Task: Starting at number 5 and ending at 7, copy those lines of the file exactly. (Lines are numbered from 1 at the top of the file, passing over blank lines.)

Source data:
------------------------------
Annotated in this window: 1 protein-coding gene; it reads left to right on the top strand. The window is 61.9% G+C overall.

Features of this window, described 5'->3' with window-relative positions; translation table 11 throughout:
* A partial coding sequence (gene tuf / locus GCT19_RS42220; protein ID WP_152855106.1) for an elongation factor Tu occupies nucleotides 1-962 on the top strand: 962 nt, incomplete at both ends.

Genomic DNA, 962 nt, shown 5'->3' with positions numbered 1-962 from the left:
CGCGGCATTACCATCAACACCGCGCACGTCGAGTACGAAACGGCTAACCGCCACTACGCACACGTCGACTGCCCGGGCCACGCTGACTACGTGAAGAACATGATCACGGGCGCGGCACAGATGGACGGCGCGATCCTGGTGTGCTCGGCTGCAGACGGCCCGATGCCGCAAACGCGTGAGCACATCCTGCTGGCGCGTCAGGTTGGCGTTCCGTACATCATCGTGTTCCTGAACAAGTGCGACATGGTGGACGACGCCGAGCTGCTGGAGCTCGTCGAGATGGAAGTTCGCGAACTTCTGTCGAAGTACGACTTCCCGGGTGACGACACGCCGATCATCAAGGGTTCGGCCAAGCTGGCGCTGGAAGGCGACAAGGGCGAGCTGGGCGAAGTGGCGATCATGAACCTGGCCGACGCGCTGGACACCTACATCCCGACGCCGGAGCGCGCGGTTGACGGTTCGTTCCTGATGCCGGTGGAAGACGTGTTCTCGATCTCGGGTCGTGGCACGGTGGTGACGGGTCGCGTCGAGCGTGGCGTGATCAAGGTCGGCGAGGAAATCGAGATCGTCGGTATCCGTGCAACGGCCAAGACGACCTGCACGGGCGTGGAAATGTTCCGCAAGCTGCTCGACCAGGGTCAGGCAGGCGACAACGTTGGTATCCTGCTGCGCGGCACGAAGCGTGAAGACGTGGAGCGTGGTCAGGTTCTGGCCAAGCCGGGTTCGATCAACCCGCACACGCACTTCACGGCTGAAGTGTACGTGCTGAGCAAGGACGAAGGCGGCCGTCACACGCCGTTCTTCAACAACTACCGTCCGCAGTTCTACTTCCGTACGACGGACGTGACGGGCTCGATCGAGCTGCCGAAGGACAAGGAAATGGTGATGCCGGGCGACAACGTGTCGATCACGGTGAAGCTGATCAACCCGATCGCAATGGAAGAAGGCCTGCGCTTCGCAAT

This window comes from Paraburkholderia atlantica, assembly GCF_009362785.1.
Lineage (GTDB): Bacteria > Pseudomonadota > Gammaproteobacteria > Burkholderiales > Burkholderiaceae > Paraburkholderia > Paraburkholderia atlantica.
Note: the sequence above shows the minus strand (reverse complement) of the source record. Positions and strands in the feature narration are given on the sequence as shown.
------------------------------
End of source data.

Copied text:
CGCGGCATTACCATCAACACCGCGCACGTCGAGTACGAAACGGCTAACCGCCACTACGCACACGTCGACTGCCCGGGCCACGCTGACTACGTGAAGAACATGATCACGGGCGCGGCACAGATGGACGGCGCGATCCTGGTGTGCTCGGCTGCAGACGGCCCGATGCCGCAAACGCGTGAGCACATCCTGCTGGCGCGTCAGGTTGGCGTTCCGTACATCATCGTGTTCCTGAACAAGTGCGACATGGTGGACGACGCCGAGCTGCTGGAGCTCGTCGAGATGGAAGTTCGCGAACTTCTGTCGAAGTACGACTTCCCGGGTGACGACACGCCGATCATCAAGGGTTCGGCCAAGCTGGCGCTGGAAGGCGACAAGGGCGAGCTGGGCGAAGTGGCGATCATGAACCTGGCCGACGCGCTGGACACCTACATCCCGACGCCGGAGCGCGCGGTTGACGGTTCGTTCCTGATGCCGGTGGAAGACGTGTTCTCGATCTCGGGTCGTGGCACGGTGGTGACGGGTCGCGTCGAGCGTGGCGTGATCAAGGTCGGCGAGGAAATCGAGATCGTCGGTATCCGTGCAACGGCCAAGACGACCTGCACGGGCGTGGAAATGTTCCGCAAGCTGCTCGACCAGGGTCAGGCAGGCGACAACGTTGGTATCCTGCTGCGCGGCACGAAGCGTGAAGACGTGGAGCGTGGTCAGGTTCTGGCCAAGCCGGGTTCGATCAACCCGCACACGCACTTCACGGCTGAAGTGTACGTGCTGAGCAAGGACGAAGGCGGCCGTCACACGCCGTTCTTCAACAACTACCGTCCGCAGTTCTACTTCCGTACGACGGACGTGACGGGCTCGATCGAGCTGCCGAAGGACAAGGAAATGGTGATGCCGGGCGACAACGTGTCGATCACGGTGAAGCTGATCAACCCGATCGCAATGGAAGAAGGCCTGCGCTTCGCAAT

This window comes from Paraburkholderia atlantica, assembly GCF_009362785.1.
Lineage (GTDB): Bacteria > Pseudomonadota > Gammaproteobacteria > Burkholderiales > Burkholderiaceae > Paraburkholderia > Paraburkholderia atlantica.